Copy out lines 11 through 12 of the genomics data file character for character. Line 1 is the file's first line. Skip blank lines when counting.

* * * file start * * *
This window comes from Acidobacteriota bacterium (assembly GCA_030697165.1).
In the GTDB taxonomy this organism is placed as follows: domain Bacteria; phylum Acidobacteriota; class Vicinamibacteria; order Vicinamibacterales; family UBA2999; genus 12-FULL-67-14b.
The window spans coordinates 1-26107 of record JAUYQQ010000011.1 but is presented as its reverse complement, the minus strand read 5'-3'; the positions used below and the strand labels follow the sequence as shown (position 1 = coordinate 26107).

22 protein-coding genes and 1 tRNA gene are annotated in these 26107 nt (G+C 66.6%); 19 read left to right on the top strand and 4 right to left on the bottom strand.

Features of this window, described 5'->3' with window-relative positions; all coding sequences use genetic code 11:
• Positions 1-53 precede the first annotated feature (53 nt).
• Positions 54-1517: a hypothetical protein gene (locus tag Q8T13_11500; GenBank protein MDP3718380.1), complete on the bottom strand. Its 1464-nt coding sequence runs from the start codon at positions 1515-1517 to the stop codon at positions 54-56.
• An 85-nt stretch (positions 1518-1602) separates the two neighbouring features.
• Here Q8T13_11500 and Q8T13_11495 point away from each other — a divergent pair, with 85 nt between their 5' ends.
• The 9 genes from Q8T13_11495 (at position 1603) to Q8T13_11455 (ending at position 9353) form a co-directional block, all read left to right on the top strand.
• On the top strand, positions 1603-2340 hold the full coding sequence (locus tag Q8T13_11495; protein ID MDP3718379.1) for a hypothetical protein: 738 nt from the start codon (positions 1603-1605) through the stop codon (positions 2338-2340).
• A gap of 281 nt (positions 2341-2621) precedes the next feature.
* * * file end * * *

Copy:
• On the top strand, positions 1603-2340 hold the full coding sequence (locus tag Q8T13_11495; protein ID MDP3718379.1) for a hypothetical protein: 738 nt from the start codon (positions 1603-1605) through the stop codon (positions 2338-2340).
• A gap of 281 nt (positions 2341-2621) precedes the next feature.